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    Yes, one would most likely need two different plants flowering at the same time to get fruit--self fertile cultivars are rare. I don't know, but doubt that Kevin pollinates his trees by hand. Fertilizer that attracts flies can be applied at flowering time.
     
  9. soccerdad

    soccerdad Active Member 10 Years

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    This past spring they all flowered, two of them at almost - but not quite - the same time. I watched a youtube video about fertilizing them by hand and it didn't look very hard but alas I was a bit late. I have high hopes for the coming spring.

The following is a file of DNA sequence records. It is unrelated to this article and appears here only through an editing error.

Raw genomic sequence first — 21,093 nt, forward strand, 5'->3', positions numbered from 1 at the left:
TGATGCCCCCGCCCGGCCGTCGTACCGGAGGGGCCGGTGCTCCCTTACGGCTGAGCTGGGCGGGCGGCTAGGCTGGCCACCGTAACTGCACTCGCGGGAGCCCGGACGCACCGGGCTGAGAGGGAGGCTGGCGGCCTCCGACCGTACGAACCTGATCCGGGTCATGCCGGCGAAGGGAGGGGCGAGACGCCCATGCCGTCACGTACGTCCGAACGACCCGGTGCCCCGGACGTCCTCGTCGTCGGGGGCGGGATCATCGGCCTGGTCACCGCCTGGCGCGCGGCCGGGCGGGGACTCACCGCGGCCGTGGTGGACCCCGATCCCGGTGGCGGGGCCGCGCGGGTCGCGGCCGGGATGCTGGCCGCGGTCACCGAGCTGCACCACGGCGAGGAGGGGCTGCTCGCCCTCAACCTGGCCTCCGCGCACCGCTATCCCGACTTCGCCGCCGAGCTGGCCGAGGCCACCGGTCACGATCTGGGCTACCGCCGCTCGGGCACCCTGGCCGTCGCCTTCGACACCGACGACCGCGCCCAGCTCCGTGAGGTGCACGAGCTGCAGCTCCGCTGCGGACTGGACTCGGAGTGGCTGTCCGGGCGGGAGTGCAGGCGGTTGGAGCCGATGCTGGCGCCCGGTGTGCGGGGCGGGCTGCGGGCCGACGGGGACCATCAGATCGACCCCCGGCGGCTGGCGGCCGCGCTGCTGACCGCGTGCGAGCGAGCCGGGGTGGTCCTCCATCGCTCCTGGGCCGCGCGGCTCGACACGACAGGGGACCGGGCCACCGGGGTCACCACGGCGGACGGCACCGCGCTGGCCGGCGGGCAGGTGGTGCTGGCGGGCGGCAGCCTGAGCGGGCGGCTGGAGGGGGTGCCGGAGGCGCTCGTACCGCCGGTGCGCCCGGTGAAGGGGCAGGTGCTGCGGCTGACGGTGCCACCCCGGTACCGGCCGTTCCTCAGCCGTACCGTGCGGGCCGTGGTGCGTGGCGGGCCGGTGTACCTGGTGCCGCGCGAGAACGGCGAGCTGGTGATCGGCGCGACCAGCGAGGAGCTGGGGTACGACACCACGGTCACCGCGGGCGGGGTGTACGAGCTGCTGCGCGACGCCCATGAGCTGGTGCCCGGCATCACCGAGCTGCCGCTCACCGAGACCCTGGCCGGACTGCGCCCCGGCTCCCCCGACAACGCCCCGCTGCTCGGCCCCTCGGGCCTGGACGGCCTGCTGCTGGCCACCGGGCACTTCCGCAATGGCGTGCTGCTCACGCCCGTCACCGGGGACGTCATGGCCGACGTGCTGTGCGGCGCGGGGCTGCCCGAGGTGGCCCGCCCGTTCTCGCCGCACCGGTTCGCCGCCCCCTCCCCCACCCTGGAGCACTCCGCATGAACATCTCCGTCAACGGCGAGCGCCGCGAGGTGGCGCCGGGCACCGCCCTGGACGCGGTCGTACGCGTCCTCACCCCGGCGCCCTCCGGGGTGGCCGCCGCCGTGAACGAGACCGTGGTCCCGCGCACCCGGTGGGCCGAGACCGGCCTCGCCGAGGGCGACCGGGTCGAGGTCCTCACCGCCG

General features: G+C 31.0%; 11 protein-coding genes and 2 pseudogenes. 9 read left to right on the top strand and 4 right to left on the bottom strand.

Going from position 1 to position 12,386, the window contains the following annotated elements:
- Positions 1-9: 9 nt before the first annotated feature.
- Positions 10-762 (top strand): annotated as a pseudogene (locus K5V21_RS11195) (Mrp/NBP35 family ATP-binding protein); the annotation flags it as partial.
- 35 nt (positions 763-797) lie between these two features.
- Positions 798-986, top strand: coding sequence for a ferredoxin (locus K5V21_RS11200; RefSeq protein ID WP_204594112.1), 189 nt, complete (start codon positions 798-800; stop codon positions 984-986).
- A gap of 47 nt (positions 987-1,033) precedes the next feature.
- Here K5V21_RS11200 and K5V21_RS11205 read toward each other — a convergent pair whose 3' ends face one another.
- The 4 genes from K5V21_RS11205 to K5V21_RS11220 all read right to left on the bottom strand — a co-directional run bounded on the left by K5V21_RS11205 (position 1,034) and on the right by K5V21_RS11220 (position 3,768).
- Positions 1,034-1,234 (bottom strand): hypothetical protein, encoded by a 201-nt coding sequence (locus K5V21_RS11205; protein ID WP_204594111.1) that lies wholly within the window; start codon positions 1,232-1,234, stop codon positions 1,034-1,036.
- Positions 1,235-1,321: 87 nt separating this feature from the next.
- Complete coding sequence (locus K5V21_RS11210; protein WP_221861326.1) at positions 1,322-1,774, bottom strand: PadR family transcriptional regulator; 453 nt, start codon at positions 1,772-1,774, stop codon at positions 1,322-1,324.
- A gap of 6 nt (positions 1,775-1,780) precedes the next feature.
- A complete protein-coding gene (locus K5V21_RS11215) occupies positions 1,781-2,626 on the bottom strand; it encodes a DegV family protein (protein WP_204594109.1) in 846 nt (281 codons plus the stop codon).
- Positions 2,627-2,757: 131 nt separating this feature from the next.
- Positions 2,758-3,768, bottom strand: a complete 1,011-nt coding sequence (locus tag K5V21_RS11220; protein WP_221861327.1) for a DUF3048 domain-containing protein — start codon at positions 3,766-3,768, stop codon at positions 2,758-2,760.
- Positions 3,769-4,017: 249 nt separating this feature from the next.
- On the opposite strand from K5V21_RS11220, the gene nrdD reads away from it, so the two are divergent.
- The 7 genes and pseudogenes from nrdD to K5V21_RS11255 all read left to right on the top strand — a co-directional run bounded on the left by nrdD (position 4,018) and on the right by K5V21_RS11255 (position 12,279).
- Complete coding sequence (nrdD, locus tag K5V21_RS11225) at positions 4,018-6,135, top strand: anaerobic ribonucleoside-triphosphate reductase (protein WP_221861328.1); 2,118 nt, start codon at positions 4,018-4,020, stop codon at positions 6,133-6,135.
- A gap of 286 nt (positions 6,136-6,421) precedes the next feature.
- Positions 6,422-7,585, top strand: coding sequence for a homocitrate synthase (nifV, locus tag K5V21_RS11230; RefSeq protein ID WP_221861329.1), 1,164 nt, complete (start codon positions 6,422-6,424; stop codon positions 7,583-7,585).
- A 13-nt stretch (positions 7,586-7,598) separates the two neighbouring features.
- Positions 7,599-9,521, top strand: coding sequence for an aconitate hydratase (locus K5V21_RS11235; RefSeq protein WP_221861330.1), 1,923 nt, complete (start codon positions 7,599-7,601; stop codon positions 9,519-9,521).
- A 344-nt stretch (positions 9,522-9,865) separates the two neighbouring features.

One of them is starting to get very very tall.
     
  10. soccerdad

    soccerdad Active Member 10 Years

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    What is this, that I see
    appearing on my Paw Paw tree?

    [​IMG]
     
  11. vitog

    vitog Rising Contributor 10 Years

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    The image doesn't show up on my computer.
     
  12. Sulev

    Sulev Active Member

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    I encountered this problem, when I pasted .../image_name.jpg.html type link instead of .../image_name.jpg. It is impossible to remove or correct this tag later. It does not show up in the edit window.
    Even if to write only the tag and post the message, then it is impossible to correct it later.

    [​IMG]
     
  13. pmurphy

    pmurphy Rising Contributor